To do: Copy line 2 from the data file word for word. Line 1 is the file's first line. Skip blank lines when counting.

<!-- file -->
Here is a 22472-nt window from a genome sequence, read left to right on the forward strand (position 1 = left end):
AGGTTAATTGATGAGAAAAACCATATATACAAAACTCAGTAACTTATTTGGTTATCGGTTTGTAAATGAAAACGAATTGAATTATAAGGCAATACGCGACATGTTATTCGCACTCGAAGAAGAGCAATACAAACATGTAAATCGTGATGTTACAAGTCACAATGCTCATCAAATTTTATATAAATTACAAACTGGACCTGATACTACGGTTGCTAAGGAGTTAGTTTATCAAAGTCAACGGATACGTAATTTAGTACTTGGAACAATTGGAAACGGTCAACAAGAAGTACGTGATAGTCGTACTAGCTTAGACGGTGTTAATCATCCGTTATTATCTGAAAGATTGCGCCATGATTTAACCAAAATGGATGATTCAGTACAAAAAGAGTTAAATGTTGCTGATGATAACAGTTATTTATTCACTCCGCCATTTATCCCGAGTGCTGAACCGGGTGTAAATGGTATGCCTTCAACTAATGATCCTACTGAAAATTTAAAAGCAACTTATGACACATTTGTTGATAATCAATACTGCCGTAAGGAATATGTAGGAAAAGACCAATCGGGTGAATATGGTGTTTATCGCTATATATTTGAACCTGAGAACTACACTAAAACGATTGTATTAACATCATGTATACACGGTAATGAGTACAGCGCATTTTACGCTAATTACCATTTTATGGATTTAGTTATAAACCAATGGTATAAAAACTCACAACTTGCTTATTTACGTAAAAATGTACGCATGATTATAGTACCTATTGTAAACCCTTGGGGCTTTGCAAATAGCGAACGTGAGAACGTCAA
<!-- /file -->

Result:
AGGTTAATTGATGAGAAAAACCATATATACAAAACTCAGTAACTTATTTGGTTATCGGTTTGTAAATGAAAACGAATTGAATTATAAGGCAATACGCGACATGTTATTCGCACTCGAAGAAGAGCAATACAAACATGTAAATCGTGATGTTACAAGTCACAATGCTCATCAAATTTTATATAAATTACAAACTGGACCTGATACTACGGTTGCTAAGGAGTTAGTTTATCAAAGTCAACGGATACGTAATTTAGTACTTGGAACAATTGGAAACGGTCAACAAGAAGTACGTGATAGTCGTACTAGCTTAGACGGTGTTAATCATCCGTTATTATCTGAAAGATTGCGCCATGATTTAACCAAAATGGATGATTCAGTACAAAAAGAGTTAAATGTTGCTGATGATAACAGTTATTTATTCACTCCGCCATTTATCCCGAGTGCTGAACCGGGTGTAAATGGTATGCCTTCAACTAATGATCCTACTGAAAATTTAAAAGCAACTTATGACACATTTGTTGATAATCAATACTGCCGTAAGGAATATGTAGGAAAAGACCAATCGGGTGAATATGGTGTTTATCGCTATATATTTGAACCTGAGAACTACACTAAAACGATTGTATTAACATCATGTATACACGGTAATGAGTACAGCGCATTTTACGCTAATTACCATTTTATGGATTTAGTTATAAACCAATGGTATAAAAACTCACAACTTGCTTATTTACGTAAAAATGTACGCATGATTATAGTACCTATTGTAAACCCTTGGGGCTTTGCAAATAGCGAACGTGAGAACGTCAA